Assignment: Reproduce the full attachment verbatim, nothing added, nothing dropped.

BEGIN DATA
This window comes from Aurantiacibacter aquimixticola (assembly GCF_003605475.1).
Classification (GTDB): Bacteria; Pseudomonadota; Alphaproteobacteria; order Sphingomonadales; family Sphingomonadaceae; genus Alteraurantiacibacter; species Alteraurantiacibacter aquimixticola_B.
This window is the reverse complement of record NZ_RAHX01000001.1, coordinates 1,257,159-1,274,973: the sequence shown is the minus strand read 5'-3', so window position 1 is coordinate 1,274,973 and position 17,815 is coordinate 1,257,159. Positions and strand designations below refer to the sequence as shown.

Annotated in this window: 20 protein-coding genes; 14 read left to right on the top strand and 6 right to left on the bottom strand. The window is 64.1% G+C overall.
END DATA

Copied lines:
This window comes from Aurantiacibacter aquimixticola (assembly GCF_003605475.1).
Classification (GTDB): Bacteria; Pseudomonadota; Alphaproteobacteria; order Sphingomonadales; family Sphingomonadaceae; genus Alteraurantiacibacter; species Alteraurantiacibacter aquimixticola_B.
This window is the reverse complement of record NZ_RAHX01000001.1, coordinates 1,257,159-1,274,973: the sequence shown is the minus strand read 5'-3', so window position 1 is coordinate 1,274,973 and position 17,815 is coordinate 1,257,159. Positions and strand designations below refer to the sequence as shown.

Annotated in this window: 20 protein-coding genes; 14 read left to right on the top strand and 6 right to left on the bottom strand. The window is 64.1% G+C overall.